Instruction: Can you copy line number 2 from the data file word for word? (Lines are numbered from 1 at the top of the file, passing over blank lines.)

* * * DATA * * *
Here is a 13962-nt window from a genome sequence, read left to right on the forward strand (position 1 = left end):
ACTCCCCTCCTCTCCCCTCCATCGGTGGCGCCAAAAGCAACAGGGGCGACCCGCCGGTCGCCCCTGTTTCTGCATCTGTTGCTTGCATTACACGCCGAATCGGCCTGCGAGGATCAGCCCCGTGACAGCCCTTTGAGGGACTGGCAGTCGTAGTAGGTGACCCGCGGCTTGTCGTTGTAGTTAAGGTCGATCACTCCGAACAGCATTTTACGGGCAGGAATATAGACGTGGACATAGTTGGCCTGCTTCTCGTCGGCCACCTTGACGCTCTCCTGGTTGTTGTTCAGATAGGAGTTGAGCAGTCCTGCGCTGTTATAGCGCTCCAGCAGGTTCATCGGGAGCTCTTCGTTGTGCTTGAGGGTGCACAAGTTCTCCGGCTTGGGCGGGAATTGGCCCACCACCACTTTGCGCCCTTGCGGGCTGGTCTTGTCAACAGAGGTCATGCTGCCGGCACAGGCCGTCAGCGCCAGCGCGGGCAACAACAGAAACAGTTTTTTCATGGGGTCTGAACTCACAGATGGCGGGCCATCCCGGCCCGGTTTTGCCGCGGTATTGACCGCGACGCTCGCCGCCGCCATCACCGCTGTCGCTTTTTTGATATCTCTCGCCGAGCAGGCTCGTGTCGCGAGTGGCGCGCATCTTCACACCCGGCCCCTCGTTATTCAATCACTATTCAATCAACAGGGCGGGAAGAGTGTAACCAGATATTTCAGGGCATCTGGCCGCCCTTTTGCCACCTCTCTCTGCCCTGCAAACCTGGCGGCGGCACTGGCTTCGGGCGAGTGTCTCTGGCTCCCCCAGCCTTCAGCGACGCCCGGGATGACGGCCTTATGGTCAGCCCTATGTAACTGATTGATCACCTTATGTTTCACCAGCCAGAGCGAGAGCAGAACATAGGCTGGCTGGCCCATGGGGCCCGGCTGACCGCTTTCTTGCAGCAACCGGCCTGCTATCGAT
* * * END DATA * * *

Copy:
ACTCCCCTCCTCTCCCCTCCATCGGTGGCGCCAAAAGCAACAGGGGCGACCCGCCGGTCGCCCCTGTTTCTGCATCTGTTGCTTGCATTACACGCCGAATCGGCCTGCGAGGATCAGCCCCGTGACAGCCCTTTGAGGGACTGGCAGTCGTAGTAGGTGACCCGCGGCTTGTCGTTGTAGTTAAGGTCGATCACTCCGAACAGCATTTTACGGGCAGGAATATAGACGTGGACATAGTTGGCCTGCTTCTCGTCGGCCACCTTGACGCTCTCCTGGTTGTTGTTCAGATAGGAGTTGAGCAGTCCTGCGCTGTTATAGCGCTCCAGCAGGTTCATCGGGAGCTCTTCGTTGTGCTTGAGGGTGCACAAGTTCTCCGGCTTGGGCGGGAATTGGCCCACCACCACTTTGCGCCCTTGCGGGCTGGTCTTGTCAACAGAGGTCATGCTGCCGGCACAGGCCGTCAGCGCCAGCGCGGGCAACAACAGAAACAGTTTTTTCATGGGGTCTGAACTCACAGATGGCGGGCCATCCCGGCCCGGTTTTGCCGCGGTATTGACCGCGACGCTCGCCGCCGCCATCACCGCTGTCGCTTTTTTGATATCTCTCGCCGAGCAGGCTCGTGTCGCGAGTGGCGCGCATCTTCACACCCGGCCCCTCGTTATTCAATCACTATTCAATCAACAGGGCGGGAAGAGTGTAACCAGATATTTCAGGGCATCTGGCCGCCCTTTTGCCACCTCTCTCTGCCCTGCAAACCTGGCGGCGGCACTGGCTTCGGGCGAGTGTCTCTGGCTCCCCCAGCCTTCAGCGACGCCCGGGATGACGGCCTTATGGTCAGCCCTATGTAACTGATTGATCACCTTATGTTTCACCAGCCAGAGCGAGAGCAGAACATAGGCTGGCTGGCCCATGGGGCCCGGCTGACCGCTTTCTTGCAGCAACCGGCCTGCTATCGAT